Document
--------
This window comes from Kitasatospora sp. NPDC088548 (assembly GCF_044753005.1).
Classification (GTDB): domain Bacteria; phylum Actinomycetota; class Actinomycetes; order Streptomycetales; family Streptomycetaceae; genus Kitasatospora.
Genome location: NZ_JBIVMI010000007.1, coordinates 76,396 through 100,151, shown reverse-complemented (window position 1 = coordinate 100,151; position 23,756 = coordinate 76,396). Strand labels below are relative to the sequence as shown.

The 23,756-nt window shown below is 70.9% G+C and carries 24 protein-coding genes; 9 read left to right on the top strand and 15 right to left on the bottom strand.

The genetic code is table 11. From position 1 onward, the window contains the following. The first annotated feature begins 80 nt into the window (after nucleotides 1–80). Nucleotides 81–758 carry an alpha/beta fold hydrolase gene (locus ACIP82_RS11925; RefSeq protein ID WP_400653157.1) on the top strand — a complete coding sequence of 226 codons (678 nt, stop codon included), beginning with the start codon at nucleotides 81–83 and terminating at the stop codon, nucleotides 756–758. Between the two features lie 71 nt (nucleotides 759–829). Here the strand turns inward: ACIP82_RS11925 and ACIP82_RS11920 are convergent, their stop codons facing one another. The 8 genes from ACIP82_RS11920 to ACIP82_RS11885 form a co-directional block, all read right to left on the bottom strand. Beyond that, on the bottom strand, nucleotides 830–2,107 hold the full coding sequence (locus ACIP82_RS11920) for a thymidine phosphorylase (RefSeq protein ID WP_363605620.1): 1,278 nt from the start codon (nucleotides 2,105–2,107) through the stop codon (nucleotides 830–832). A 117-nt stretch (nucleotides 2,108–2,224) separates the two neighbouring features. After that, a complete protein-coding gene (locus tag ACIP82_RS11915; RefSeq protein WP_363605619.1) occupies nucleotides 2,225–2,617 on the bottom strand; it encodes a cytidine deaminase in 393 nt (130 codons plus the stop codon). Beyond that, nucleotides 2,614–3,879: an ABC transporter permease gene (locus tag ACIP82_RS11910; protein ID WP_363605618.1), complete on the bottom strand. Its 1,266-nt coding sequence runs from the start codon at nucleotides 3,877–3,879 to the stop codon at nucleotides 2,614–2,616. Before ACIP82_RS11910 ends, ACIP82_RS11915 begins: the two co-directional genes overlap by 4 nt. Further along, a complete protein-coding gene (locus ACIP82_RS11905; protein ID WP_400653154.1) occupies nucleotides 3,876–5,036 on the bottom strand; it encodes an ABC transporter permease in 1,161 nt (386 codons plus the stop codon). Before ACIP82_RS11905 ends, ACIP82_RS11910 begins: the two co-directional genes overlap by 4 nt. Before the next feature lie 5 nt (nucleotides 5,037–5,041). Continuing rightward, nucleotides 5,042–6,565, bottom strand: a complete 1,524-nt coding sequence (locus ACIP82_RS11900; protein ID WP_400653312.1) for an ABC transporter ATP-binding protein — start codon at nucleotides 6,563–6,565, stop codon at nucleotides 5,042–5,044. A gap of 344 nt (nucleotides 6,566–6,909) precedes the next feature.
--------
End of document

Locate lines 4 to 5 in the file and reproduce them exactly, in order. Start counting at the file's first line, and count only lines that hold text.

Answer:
The 23,756-nt window shown below is 70.9% G+C and carries 24 protein-coding genes; 9 read left to right on the top strand and 15 right to left on the bottom strand.

The genetic code is table 11. From position 1 onward, the window contains the following. The first annotated feature begins 80 nt into the window (after nucleotides 1–80). Nucleotides 81–758 carry an alpha/beta fold hydrolase gene (locus ACIP82_RS11925; RefSeq protein ID WP_400653157.1) on the top strand — a complete coding sequence of 226 codons (678 nt, stop codon included), beginning with the start codon at nucleotides 81–83 and terminating at the stop codon, nucleotides 756–758. Between the two features lie 71 nt (nucleotides 759–829). Here the strand turns inward: ACIP82_RS11925 and ACIP82_RS11920 are convergent, their stop codons facing one another. The 8 genes from ACIP82_RS11920 to ACIP82_RS11885 form a co-directional block, all read right to left on the bottom strand. Beyond that, on the bottom strand, nucleotides 830–2,107 hold the full coding sequence (locus ACIP82_RS11920) for a thymidine phosphorylase (RefSeq protein ID WP_363605620.1): 1,278 nt from the start codon (nucleotides 2,105–2,107) through the stop codon (nucleotides 830–832). A 117-nt stretch (nucleotides 2,108–2,224) separates the two neighbouring features. After that, a complete protein-coding gene (locus tag ACIP82_RS11915; RefSeq protein WP_363605619.1) occupies nucleotides 2,225–2,617 on the bottom strand; it encodes a cytidine deaminase in 393 nt (130 codons plus the stop codon). Beyond that, nucleotides 2,614–3,879: an ABC transporter permease gene (locus tag ACIP82_RS11910; protein ID WP_363605618.1), complete on the bottom strand. Its 1,266-nt coding sequence runs from the start codon at nucleotides 3,877–3,879 to the stop codon at nucleotides 2,614–2,616. Before ACIP82_RS11910 ends, ACIP82_RS11915 begins: the two co-directional genes overlap by 4 nt. Further along, a complete protein-coding gene (locus ACIP82_RS11905; protein ID WP_400653154.1) occupies nucleotides 3,876–5,036 on the bottom strand; it encodes an ABC transporter permease in 1,161 nt (386 codons plus the stop codon). Before ACIP82_RS11905 ends, ACIP82_RS11910 begins: the two co-directional genes overlap by 4 nt. Before the next feature lie 5 nt (nucleotides 5,037–5,041). Continuing rightward, nucleotides 5,042–6,565, bottom strand: a complete 1,524-nt coding sequence (locus ACIP82_RS11900; protein ID WP_400653312.1) for an ABC transporter ATP-binding protein — start codon at nucleotides 6,563–6,565, stop codon at nucleotides 5,042–5,044. A gap of 344 nt (nucleotides 6,566–6,909) precedes the next feature.